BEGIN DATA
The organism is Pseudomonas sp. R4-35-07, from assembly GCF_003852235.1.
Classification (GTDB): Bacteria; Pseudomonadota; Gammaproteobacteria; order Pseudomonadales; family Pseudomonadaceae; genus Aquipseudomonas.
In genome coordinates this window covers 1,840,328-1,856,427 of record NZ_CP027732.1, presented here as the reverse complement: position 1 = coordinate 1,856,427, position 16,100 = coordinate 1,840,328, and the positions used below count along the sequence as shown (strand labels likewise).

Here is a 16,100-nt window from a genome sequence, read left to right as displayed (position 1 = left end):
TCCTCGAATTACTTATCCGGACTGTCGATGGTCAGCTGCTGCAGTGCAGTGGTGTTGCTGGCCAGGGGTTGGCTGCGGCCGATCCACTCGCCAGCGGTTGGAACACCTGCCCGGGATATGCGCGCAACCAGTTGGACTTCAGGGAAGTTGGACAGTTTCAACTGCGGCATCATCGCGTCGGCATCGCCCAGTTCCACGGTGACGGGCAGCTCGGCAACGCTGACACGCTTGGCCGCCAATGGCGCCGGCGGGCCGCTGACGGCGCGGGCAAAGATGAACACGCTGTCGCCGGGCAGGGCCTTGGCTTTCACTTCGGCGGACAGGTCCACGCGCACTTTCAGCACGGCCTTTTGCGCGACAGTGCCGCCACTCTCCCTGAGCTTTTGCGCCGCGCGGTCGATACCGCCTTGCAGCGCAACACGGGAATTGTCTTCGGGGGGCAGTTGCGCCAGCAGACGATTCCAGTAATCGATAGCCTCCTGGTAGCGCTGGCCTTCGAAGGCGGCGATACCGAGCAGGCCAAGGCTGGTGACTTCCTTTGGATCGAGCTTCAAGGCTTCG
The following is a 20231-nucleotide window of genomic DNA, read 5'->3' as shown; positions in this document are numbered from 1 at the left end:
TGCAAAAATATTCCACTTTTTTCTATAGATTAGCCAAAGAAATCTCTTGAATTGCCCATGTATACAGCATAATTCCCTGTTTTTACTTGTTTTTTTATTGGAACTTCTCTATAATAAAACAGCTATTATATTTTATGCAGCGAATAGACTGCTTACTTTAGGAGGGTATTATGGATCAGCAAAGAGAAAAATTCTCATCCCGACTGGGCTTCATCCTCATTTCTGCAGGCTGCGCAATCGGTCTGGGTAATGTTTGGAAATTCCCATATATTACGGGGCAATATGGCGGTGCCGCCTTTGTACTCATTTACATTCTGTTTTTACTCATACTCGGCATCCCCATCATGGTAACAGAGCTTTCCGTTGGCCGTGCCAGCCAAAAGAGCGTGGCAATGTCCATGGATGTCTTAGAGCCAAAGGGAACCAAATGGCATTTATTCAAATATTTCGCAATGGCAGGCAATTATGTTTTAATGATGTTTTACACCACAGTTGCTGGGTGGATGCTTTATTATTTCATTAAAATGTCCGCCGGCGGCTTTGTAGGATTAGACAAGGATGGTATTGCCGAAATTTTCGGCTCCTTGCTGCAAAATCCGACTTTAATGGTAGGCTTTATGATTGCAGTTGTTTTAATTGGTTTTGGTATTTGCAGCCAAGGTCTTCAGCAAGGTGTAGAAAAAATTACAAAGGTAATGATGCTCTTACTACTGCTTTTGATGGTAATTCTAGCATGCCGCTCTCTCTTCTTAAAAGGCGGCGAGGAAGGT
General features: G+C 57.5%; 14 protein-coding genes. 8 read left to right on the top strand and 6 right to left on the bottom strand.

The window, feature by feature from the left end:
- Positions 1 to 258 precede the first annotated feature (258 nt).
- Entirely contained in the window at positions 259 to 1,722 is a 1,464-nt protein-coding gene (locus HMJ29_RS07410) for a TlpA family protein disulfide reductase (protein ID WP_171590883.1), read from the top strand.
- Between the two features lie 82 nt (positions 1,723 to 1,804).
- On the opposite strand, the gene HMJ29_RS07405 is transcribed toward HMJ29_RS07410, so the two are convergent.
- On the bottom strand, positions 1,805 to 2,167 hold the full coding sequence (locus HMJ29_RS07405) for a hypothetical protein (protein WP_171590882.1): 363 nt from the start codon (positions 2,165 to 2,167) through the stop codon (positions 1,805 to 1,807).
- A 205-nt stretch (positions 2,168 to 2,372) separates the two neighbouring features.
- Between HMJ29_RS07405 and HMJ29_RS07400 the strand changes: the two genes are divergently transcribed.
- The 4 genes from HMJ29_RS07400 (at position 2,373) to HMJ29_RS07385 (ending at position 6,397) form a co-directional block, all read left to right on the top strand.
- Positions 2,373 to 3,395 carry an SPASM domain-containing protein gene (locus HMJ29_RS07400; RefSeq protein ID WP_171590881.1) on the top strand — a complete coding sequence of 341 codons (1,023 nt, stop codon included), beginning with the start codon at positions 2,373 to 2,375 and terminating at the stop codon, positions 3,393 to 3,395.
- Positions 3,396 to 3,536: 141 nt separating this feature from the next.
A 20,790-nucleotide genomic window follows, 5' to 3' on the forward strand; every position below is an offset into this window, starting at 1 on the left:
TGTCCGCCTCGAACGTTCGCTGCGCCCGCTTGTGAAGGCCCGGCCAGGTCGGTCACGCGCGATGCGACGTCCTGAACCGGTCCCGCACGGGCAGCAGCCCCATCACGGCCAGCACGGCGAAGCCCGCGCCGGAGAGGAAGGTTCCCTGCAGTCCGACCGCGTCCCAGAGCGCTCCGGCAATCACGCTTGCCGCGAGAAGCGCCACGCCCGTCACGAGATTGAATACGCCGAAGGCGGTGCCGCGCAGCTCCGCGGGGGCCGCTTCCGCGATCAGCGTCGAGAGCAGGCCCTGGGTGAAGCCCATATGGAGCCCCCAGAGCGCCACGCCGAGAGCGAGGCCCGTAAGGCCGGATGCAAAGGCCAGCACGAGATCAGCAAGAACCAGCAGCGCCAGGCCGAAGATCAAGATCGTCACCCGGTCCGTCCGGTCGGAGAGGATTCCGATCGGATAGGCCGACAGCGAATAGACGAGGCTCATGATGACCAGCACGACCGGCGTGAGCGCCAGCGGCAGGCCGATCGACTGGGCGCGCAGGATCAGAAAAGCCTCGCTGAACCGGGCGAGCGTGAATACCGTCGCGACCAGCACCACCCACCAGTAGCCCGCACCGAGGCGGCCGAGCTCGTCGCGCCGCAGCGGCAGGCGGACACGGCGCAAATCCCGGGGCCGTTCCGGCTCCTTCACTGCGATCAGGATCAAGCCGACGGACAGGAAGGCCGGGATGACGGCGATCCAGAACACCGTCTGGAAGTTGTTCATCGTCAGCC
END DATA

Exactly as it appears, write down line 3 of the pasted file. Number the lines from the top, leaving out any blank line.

In genome coordinates this window covers 1,840,328-1,856,427 of record NZ_CP027732.1, presented here as the reverse complement: position 1 = coordinate 1,856,427, position 16,100 = coordinate 1,840,328, and the positions used below count along the sequence as shown (strand labels likewise).